(c) The registered office was changed to the offices of Ezy Debt Recovery Pty Ltd (although given as Unit 6, 33 Crombie Avenue, Bundall Queensland) on 13 August 2019 and then to the offices of Abbott Adams & Associates at the same address on 22 August 2019.
14 On 5 August 2019, the liquidators sent letters (by both email and registered mail) to Messrs Athanasiadis and McMillan. The letters made formal requests that they:
(a) provide a report on company activities and property, as required by s 475 of the Act, within 10 business days (that is, by 19 August 2019); and
(b) provide Alpha Storage’s books and records, as required by s 530A of the Act, within five business says (that is, by 12 August 2019).
15 Each letter also included a formal notice under ss 483 and 488 of the Act that Mr Athanasiadis and McMillan provide the Company’s books and property to the liquidators.
16 On 9 August 2019, Abbott Adams & Associates emailed the liquidators attaching a document purporting to be the joint venture agreement between Alpha Storage and Alpha Racking. The purported agreement provides that its execution date is 1 July 2017 and that the joint venture commenced on that date. The purported agreement also provides that Alpha Storage would grant a charge in favour of Alpha Racking and provides for an assignment of the lease of the Dandenong South premises to Alpha Racking. The document provided to the liquidators contains a “deed of consent to assignment” purportedly dated 1 August 2019 (the day before Alpha Storage was placed into liquidation) and that purports to have been signed on behalf of Alpha Storage and Alpha Racking but is not signed by the landlord of the Dandenong South premises. The documents and information obtained by the liquidators, referred to below, establish a strong prima facie case that the purported joint venture agreement is a false document the purpose of which is to falsify the trading activity of Alpha Storage.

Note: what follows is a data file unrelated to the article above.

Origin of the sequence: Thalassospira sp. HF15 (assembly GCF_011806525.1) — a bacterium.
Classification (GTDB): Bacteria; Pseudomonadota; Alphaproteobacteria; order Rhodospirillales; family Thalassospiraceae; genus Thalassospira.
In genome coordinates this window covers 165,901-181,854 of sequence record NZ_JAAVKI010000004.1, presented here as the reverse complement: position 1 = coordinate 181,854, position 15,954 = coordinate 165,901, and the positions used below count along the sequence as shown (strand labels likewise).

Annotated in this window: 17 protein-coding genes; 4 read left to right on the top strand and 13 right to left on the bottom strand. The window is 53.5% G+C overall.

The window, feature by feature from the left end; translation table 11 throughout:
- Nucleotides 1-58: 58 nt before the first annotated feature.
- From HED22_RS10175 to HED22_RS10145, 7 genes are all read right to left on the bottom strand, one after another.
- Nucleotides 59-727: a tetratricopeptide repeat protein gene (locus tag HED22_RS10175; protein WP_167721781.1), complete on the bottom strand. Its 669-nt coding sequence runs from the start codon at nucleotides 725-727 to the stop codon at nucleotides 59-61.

17 On 13 August 2019, Mr Yeo spoke to Sharron Kyroussis, a partner at Alpha Storage’s former accountants, BDO Melbourne. Ms Kyroussis told Mr Yeo that: